Evidence review: efficacy

Evidence review: efficacy

One systematic review was identified (Maganti et al. 2003) that included clinical studies evaluating the efficacy of oral erythromycin for the symptomatic relief of gastroparesis. Only studies including assessment of symptoms as an end point were included. Symptom improvement was defined as a 25% or greater decrease in total symptom score. A total of 35 "clinical trials" evaluating erythromycin in gastroparesis were identified, 5 of which were stated as including assessment of symptoms as an end point, although none had symptom improvement as the primary end point. These 5 small studies were reported individually; meta-analysis was not undertaken and it is not reported whether the authors considered this.

The study by Samsom et al. (1997) was a double-blind, crossover study in 12 people with type 1 diabetes and dyspepsia. Participants were assigned to 2 weeks' oral erythromycin stearate (250 mg, 3 times daily) or placebo followed by a 1-week washout then crossover to 2 weeks of the alternative. Symptoms (early satiety, fullness, abdominal pain, bloating, nausea and vomiting) were recorded daily by participants in a symptom diary using a 4-point Likert scale. There was no statistically significant difference in mean symptom scores between the erythromycin and placebo groups (1.53±0.67 compared with 1.81±0.86; p=0.16). Individual symptom scores were not presented.

Ambulatory antroduodenal manometry was performed at the end of each 2-week treatment period. On fasting assessments, erythromycin statistically significantly decreased the duration of gastric motor activity (86.2±25.3 compared with 118.9±46.0 minutes; p=0.03), decreased phase II periods (48.5±19.4 compared with 68.7±23.5 minutes; p<0.05), and increased phase III periods (6.3±1.7 compared with 5.2±1.4 minutes; p<0.05). There was no statistically significant increase in the number of phase III events. Postprandially, erythromycin statistically significantly increased the number of antral contractions (p<0.01) and antral motility index (p<0.03).

No adverse effects were observed in the study.

The study by Erbas et al. (1993) was a single-blind crossover study comparing oral erythromycin (250 mg, 3 times daily) with metoclopramide (10 mg, 3 times daily) in 13 people with diabetes and gastroparesis. Treatment was for 3 weeks followed by a 3-week washout then crossover to the alternative. Symptoms (gastric retention, early satiety, abdominal pain, bloating, nausea and vomiting, constipation, diarrhoea and anorexia) were assessed on a 4-point Likert scale. Median baseline symptom score was 8 (range 2 to 11) out of a possible total of 24 points, with a higher score indicating more severe symptoms. Symptom scores improved in both treatment groups, but erythromycin improved symptoms statistically significantly more from baseline than metoclopramide (median symptom score 2 points [range, 0−5] compared with 3 points [0−11] respectively; p<0.05).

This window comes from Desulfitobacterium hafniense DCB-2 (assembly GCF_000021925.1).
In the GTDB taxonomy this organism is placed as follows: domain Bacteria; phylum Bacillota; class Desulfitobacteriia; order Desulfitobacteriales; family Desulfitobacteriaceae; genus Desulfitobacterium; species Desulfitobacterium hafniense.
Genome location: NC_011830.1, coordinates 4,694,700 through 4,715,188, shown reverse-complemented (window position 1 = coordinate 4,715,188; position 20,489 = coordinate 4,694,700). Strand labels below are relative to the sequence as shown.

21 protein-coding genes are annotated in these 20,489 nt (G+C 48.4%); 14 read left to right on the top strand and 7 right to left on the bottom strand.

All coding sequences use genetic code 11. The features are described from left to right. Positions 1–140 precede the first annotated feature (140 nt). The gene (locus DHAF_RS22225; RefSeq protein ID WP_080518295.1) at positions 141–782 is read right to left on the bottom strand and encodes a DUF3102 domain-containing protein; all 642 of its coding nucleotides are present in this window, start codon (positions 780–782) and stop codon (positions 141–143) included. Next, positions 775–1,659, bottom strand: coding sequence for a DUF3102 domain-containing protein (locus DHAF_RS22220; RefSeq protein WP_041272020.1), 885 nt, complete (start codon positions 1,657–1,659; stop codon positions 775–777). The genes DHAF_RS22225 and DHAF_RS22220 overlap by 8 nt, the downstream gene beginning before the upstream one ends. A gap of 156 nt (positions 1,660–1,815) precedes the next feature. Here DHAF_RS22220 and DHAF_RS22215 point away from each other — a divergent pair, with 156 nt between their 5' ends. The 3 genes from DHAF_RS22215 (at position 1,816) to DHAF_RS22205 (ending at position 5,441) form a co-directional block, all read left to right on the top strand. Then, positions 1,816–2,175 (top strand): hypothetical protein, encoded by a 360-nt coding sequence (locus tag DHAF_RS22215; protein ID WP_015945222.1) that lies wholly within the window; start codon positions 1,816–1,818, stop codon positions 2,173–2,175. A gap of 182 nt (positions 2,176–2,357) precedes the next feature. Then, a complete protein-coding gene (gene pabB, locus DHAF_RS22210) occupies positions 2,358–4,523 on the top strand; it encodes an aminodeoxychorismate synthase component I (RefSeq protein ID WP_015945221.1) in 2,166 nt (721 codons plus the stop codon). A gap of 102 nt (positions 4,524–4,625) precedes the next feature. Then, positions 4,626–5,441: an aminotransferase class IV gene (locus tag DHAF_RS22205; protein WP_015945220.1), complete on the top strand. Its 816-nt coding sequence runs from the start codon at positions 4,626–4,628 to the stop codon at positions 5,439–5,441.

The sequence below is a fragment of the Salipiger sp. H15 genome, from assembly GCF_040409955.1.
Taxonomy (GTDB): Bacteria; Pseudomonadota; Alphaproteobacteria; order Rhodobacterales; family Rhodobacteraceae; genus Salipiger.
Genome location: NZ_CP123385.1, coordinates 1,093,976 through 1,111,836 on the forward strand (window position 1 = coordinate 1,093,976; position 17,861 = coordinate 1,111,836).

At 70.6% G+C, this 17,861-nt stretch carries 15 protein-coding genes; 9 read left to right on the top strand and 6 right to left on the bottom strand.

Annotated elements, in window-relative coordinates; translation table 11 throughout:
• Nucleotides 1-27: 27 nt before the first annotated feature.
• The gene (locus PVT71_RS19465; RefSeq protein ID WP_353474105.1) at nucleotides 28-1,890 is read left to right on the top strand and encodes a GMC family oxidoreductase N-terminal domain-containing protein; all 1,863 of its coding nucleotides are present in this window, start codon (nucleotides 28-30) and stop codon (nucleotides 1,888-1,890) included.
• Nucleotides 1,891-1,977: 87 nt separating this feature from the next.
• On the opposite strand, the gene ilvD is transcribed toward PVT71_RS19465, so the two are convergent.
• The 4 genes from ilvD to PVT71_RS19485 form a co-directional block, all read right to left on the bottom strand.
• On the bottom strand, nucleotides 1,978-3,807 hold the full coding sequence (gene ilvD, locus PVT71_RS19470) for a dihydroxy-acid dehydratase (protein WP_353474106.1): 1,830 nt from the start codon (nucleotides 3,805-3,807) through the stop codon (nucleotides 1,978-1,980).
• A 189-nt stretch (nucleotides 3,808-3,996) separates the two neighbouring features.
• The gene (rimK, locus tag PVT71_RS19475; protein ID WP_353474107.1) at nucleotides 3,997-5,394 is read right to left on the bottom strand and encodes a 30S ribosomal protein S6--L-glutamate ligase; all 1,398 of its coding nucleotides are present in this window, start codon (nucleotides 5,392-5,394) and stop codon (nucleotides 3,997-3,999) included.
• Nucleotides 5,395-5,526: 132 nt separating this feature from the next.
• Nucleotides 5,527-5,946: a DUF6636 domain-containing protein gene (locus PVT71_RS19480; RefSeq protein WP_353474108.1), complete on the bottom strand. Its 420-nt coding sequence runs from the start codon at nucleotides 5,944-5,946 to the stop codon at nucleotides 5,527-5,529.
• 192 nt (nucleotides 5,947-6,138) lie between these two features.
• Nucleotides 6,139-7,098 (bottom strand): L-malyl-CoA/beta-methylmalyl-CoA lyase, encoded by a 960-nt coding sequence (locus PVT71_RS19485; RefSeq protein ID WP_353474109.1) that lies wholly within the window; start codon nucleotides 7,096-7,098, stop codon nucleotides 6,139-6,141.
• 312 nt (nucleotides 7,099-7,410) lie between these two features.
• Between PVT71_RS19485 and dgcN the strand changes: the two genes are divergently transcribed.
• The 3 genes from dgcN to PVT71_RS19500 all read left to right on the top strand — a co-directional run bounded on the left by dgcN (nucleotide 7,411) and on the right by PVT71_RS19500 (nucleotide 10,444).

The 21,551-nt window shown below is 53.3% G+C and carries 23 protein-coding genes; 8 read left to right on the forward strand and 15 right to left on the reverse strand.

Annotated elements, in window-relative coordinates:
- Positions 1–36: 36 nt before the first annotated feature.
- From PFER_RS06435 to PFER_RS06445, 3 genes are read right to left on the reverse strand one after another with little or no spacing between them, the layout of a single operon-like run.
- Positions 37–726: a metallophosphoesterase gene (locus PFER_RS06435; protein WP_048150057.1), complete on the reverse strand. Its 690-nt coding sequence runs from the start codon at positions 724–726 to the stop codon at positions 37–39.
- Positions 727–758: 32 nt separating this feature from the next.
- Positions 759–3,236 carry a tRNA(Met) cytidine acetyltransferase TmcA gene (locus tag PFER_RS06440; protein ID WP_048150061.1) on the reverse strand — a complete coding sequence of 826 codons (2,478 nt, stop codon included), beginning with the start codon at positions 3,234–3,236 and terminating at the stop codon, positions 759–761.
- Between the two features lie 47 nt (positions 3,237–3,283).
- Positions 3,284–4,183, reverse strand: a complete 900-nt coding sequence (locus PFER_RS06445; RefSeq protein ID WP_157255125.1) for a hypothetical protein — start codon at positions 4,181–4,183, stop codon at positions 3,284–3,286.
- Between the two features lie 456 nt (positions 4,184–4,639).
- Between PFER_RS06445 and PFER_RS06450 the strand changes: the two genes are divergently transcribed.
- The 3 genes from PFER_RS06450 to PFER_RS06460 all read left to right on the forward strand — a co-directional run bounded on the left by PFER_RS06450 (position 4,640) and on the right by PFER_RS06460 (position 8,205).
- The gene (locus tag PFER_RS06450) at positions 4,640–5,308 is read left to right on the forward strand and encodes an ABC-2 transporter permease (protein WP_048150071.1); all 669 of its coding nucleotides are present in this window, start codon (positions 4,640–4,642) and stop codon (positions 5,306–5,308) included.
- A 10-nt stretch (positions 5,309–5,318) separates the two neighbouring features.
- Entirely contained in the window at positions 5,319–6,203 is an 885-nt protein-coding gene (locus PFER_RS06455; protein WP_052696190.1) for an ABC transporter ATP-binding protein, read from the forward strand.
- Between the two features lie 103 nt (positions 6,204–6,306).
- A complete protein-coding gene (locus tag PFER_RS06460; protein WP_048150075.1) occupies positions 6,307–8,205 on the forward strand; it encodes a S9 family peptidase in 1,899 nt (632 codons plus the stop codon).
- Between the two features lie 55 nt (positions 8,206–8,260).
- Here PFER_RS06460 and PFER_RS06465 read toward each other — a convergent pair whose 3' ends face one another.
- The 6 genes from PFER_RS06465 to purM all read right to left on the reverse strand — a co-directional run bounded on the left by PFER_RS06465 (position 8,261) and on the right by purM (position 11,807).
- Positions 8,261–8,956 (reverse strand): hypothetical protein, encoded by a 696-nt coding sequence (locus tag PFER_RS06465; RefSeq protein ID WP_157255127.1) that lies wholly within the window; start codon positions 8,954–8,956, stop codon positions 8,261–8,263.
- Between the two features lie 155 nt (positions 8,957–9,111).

The half-time of gastric emptying (T1/2) was assessed at baseline and after each treatment using a radiolabeled meal. Both treatments significantly improved gastric emptying. T1/2 at baseline was a median 110 minutes (77−120) which reduced to 55 minutes (28−115) after 3 weeks of erythromycin (50% decrease), and to 67 minutes (5−115) after 3 weeks of metoclopramide (39% decrease). When compared with baseline values, the authors report that significant differences in gastric emptying parameters were found after both erythromycin and metoclopramide treatment compared with baseline, but there was no difference between the groups. No statistical values were reported in the original research paper.

No adverse effects were reported after erythromycin, although with metoclopramide 2 people experienced weakness, sedation and leg cramps, 1 had palpitations and 1 other had drowsiness.

The study by Richards et al. (1993) was open-label and uncontrolled evaluating 4 weeks' oral erythromycin (500 mg, 4 times daily) in 10 people with idiopathic gastroparesis and 4 people with diabetic gastroparesis. Oral therapy followed an initial dose of intravenous erythromycin. After completion of the 4-week treatment period, participants were able to enter a long-term treatment study.